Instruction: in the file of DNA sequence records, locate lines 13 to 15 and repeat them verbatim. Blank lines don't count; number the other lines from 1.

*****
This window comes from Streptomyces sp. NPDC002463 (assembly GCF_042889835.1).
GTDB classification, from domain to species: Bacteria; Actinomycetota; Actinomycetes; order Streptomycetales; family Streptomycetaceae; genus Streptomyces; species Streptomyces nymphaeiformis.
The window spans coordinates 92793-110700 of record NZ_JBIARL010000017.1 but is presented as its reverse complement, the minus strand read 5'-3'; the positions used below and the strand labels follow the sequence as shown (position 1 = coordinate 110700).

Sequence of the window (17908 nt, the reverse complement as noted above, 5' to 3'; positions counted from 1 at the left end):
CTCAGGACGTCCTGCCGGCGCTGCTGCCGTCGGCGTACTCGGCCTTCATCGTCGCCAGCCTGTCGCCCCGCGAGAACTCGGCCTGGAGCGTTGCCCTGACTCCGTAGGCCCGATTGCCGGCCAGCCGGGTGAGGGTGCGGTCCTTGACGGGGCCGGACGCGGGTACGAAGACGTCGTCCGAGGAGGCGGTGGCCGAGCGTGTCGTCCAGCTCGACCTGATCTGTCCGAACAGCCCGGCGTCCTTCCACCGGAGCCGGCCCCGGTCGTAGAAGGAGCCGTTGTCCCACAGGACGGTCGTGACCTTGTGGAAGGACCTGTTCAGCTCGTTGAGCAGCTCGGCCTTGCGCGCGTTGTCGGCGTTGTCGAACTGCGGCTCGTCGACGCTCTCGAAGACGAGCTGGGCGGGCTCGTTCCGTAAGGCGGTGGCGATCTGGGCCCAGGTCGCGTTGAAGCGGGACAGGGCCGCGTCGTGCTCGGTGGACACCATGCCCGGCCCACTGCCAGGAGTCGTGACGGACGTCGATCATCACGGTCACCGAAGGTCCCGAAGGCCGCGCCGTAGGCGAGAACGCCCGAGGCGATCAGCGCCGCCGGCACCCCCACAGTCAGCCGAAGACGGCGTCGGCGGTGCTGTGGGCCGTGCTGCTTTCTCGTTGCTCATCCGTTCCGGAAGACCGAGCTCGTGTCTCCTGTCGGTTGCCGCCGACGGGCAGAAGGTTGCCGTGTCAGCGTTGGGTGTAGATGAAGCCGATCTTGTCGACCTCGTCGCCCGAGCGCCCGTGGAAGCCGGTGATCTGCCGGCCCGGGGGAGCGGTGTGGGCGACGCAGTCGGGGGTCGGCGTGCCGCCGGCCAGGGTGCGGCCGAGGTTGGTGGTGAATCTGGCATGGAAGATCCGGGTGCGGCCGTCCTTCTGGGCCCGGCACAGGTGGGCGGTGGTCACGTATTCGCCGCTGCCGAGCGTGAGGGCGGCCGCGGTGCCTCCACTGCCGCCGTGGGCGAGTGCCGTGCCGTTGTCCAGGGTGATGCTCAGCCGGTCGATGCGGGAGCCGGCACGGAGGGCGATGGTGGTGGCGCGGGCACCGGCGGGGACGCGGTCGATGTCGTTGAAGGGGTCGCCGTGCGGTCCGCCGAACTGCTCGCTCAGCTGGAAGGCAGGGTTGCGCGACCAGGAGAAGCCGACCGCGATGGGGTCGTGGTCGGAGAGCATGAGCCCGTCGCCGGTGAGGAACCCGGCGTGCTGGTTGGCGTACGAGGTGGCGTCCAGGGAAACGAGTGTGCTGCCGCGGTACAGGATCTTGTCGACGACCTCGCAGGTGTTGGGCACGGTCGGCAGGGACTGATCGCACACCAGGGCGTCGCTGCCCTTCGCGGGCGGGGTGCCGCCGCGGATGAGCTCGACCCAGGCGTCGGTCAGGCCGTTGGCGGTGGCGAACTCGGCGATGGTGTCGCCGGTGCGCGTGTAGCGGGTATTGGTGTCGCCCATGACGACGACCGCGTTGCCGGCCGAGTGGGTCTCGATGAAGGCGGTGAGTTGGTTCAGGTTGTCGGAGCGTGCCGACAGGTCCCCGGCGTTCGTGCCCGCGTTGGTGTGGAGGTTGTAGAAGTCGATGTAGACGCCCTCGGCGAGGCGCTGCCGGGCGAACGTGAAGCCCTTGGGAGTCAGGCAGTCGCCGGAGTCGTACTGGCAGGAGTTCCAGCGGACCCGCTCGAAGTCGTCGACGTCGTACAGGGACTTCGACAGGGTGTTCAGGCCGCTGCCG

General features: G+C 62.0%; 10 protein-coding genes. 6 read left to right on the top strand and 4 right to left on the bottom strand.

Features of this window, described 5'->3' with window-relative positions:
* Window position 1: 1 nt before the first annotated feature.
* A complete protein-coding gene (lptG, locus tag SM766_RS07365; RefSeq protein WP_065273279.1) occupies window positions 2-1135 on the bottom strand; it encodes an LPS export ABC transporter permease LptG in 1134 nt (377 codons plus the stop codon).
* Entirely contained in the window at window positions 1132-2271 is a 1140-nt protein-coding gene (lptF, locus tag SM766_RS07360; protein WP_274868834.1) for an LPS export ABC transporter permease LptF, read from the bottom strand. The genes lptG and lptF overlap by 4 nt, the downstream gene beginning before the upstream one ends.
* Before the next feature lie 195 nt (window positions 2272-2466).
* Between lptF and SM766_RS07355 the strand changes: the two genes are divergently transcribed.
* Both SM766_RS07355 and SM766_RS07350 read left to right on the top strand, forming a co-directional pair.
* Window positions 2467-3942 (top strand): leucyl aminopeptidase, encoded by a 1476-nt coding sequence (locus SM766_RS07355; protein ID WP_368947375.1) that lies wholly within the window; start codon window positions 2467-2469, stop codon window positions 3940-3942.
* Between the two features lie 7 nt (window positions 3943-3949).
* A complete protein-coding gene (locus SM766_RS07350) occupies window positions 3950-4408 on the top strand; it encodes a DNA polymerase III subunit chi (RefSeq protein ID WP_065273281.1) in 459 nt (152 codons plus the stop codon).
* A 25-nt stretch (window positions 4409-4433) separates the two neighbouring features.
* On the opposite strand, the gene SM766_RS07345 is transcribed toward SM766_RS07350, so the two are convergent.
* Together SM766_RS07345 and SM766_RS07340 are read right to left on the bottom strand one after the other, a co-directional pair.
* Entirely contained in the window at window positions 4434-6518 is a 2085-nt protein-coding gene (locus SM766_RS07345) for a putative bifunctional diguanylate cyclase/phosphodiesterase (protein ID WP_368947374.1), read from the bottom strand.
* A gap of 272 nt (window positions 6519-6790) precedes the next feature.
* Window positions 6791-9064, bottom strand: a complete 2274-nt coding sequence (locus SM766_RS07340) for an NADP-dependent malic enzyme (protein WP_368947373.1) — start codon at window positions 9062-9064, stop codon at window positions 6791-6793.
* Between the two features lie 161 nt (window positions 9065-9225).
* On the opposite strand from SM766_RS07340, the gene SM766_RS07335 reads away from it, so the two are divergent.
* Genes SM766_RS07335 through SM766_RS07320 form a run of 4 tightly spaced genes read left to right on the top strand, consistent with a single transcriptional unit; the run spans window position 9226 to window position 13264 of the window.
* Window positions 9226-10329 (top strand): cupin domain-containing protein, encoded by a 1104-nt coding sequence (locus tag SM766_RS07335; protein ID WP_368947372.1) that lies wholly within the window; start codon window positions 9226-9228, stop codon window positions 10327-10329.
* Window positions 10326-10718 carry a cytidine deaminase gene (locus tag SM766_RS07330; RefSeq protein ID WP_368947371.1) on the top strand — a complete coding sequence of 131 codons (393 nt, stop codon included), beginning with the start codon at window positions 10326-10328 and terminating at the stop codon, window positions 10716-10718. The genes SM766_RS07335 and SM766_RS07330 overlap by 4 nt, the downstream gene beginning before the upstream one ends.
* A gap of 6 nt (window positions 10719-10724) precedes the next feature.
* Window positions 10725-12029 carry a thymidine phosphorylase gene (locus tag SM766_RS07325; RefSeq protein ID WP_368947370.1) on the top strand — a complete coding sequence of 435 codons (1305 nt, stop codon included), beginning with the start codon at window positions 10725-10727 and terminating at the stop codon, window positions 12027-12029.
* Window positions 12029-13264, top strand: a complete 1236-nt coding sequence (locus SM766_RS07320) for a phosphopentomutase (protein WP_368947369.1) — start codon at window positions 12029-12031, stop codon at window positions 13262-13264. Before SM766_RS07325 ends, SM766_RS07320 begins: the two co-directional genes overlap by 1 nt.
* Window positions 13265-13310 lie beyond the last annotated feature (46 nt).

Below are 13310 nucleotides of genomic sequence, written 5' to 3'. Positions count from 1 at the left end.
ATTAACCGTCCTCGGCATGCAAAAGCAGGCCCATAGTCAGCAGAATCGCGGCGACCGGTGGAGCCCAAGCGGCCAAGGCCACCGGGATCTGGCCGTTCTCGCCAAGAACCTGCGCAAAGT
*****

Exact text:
* Both SM766_RS07355 and SM766_RS07350 read left to right on the top strand, forming a co-directional pair.
* Window positions 2467-3942 (top strand): leucyl aminopeptidase, encoded by a 1476-nt coding sequence (locus SM766_RS07355; protein ID WP_368947375.1) that lies wholly within the window; start codon window positions 2467-2469, stop codon window positions 3940-3942.
* Between the two features lie 7 nt (window positions 3943-3949).